Valley Breeze

The Valley Breeze & Observer 07-11-2019

The Valley Breeze Newspapers serving the Northern Rhode Island towns of Cumberland, Lincoln, Woonsocket, Smithfield, North Smithfield, Pawtucket, North Providence, Scituate, Foster, and Glocester

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Page 17 of 39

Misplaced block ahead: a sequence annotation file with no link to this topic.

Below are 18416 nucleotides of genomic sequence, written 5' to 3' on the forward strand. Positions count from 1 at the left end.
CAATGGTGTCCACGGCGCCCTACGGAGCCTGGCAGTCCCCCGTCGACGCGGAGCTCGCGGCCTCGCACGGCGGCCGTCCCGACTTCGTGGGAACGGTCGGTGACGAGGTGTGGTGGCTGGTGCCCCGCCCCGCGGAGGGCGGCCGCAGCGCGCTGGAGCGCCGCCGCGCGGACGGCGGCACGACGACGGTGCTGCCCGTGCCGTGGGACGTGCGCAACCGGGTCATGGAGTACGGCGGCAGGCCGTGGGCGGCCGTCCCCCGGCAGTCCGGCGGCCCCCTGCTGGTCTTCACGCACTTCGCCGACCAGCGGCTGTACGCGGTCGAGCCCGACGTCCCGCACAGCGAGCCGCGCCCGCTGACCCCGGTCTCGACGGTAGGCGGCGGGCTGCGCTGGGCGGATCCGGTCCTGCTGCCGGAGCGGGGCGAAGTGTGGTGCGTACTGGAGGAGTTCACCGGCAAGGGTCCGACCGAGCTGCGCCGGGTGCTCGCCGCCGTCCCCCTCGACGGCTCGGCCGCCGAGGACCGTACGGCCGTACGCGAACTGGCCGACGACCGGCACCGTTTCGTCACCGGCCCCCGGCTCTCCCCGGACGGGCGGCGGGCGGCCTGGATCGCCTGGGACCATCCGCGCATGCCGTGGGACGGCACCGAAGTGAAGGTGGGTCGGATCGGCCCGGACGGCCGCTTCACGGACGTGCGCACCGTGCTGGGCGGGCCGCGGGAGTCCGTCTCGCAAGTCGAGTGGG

18 NORTH COUNTY JULY 11-17, 2019 | VALLEY BREEZE & OBSERVER | SMITHFIELD SCITUATE FOSTER GLOCESTER EDITION Perla will speak at In His Image Outreach Ministries GLOCESTER – In His Image Outreach Ministries, 17 Terry Lane, will host Pastor Robert Perla on Sunday, July 14, at the 10:30 a.m. ser- vice. Perla is the senior pastor of the New England Ministry Network and one of the apostolic network leaders of Liberty Network International of Pensacola, Fla. Organizers say Perla is an author and Christian speaker who engages people to have a deep, intimate rela- tionship with God. Visit for more information. PERLA Share Memories of Apollo 11 Saturday SCITUATE – Skyscrapers Inc. will host Memories of Apollo 11 on Saturday, July 13, at 7 p.m., at Seagrave Memorial Observatory, 47 Peep Toad Road. During this monthly Skyscrapers Inc. meeting, all are invited to recall their thoughts on this his- toric moment in time, the day Neil Armstrong and Edwin "Buzz" Aldrin set foot on the moon. Did you watch it on television? If so, how did it affect you, if at all? Do you have any memorabilia from that date? In addition, Skyscrapers is planning to collate everyone's memories into a booklet, for all those who were not alive at the time, and for future gen- erations. Contact Vice President Jim Hendrickson at hendrickson.jim@ . After the meeting, if skies allow, the organization's telescopes will be open for viewing of the sky. Visit for more information. SMITHFIELD – Eighty-five per- cent of textiles are not recycled, said Savannah Harik, of Waste Zero, during a presentation of the Simple Recycling clothing recy- cling program to the Town Council Tuesday night. Harik, municipal partnership representative with the company, said people often do not recycle worn or used clothes due to con- cerns that the items are too used and wouldn't be wanted. She said tossed textiles add to municipal waste tonnage and disposal fees. "Only 15 percent is donated or reused," she said. Working with the Smithfield Recycling and Refuse, Waste Zero proposed Simple Recycling, a curbside pickup allowing Smithfield residents to recycle tex- tiles at no cost to the town. Gene Allen, Department of Public Works director and head of the Refuse and Recycling Subcommittee, said the town and Waste Zero will need to enter a three-year contract. Any questions and concerns will be addressed during the next council meeting. The subcommittee recommended bringing the program to the coun- cil, said Allen. The company will provide two pink bags in mailers to each resi- dent each week before the pro- gram rollout along with directions for use, then use Zero Waste trucks to collect the bags on the regular trash and recycle collection day. Once collected, Waste Zero will leave additional bags for the next week. "It's simply come around and collect," Harik said. A portion of the collected items will be resold at thrift stores, while the bulk of the material will be used for the insulation and rag market, or reprocessed overseas. "They'll take anything. We take the damaged items Big Brothers and Big Sisters doesn't want," Harik said. Harik said the free service will collect any textile item, as well as some other items, including cloth- ing, jewelry, purses, hats, toys, pictures, mirrors, blankets, pillows, sleeping bags, drapes and curtains, tools, silverware, dishes, pots, pans, glasses and backpacks. In addition to limiting waste and disposal fees, Harik said Waste Zero will pay the town $20 per ton of textiles collected. Four Rhode Island communities use Waste Zero's services, includ- ing North Providence, Coventry, Bristol and Middletown. Town Council President Suzy Alba said the program sounds great and she'd like to see it on the docket for approval at the next meeting. Council considers clothing recycling program By JACQUELYN MOOREHEAD Valley Breeze & 0bserver Staff Writer Wallum Lake Rod & Gun Club offers women's introductory shooting program BURRILLVILLE – Wallum Lake Rod and Gun Club will offer again its "Ladies Learn to Shoot" course on Saturday, July 20, from 9 a.m. to 1 p.m., at the club's 200 Brook Road location. The course, which is affiliated with the National Rifle Association's Women on Target program, intro- duces participants to safe gun han- dling and shooting in a relaxed, friendly environment. The program starts with a classroom presentation and safety briefing and provides information on ammunition and selecting a pistol. Participants then move to the club's indoor range for live-firing under the one-on-one coach- ing of an experienced instructor. Participants may fire a .22LR, .38 Special, .380 or 9mm Luger hand- gun of their choosing. The clinics are open to women only, age 12 and over. An adult must accompany participants under age 18. There is a limit of 15 shooters per clinic and online registration dead- line closes Wednesday, July 17. Cost is $45 per person and includes eye and ear protection, targets, ammunition and loan of fire- arms, as well as refreshments and NRA information packets. Online registration is available at under the Ladies Learn to Shoot 2019 schedule link. For more information, contact Brayton Round at ladies@wallum- East Smithfield Library hosts Art Wednesdays SMITHFIELD – East Smithfield Public Library, 50 Esmond St., will host Art Wednesdays in July, from 1 to 2 p.m. Stop by the library and enjoy an open-ended art project. Each week will have a different theme. This program is for children ages 5 and older. • July 17 - Galaxy Jars • July 24 - Tie-Dye with Sharpie markers. Please bring your own T-shirt. For more information, call the library at 401-231-5150. Letters to the Editor Letters to the Editor are welcome from readers. Please: • Limit to 500 words. Longer letters may appear online only. • Letters on local or state topics and issues will take precedence over those on national issues. • No more than one letter per person every 8 weeks, please. • All letters must be signed and include a hometown. Send by e-mail to:, or mail to The Valley Breeze, 6 Blackstone Valley Place, Suite 204, Lincoln, RI 02865. Custom Finish or You Finish & Save Tables • Chairs • Entertainment Centers Stools • Hutches • Bookcases • Benches Corner Cabinets • Bedroom Sets • etc. 1661 Lonsdale Ave., Lincoln, RI 725-0360 Mon.-Wed. 10 a.m.-6 p.m.; Thu & Fri 10 a.m.- 8 p.m. Sat. 10 a.m.-6 p.m.; Sun. 12 p.m. - 5 p.m. UNFINISHED & FINISHED FREE 4 PEG COAT BOARD With any purchase $20 Off any purchase of $100 or more With ad. One per order. Does not apply to sale items. S STANLEY TREE Since 1986 • Professional High Quality Service At Reasonable Rates • Licensed Arborists • Serving RI & Nearby Mass. • Our Team Of Professionals Is Fully Equipped To Handle Your Job In A Safe Efficient Manner N. Smithfield, Office Hours: Mon.-Fri. 8 a.m.-4 p.m. Affordable Solutions for Your Tree Problems Fully Insured Free Estimates 401-765-4677 Tree Removal Pruning Cabling Brush Mowing Stump Grinding Crane Service Plant Health Care Spraying/Fertilization TREE REMOVAL EXPERTS Affordable Solutions for Your Tree Problems Stump Grinding Plant Health Care Spraying/Fertilization TREE REMOVAL EXPERTS Summer Special SIGN A YEAR LEASE BY JULY 31 ST AND LIVE RENT FREE DURING MONTH 2 & 4 CALL TODAY! (401)232-5577 Fully Renovated All-Inclusive Memory Care Opening Soon! Call for Availability.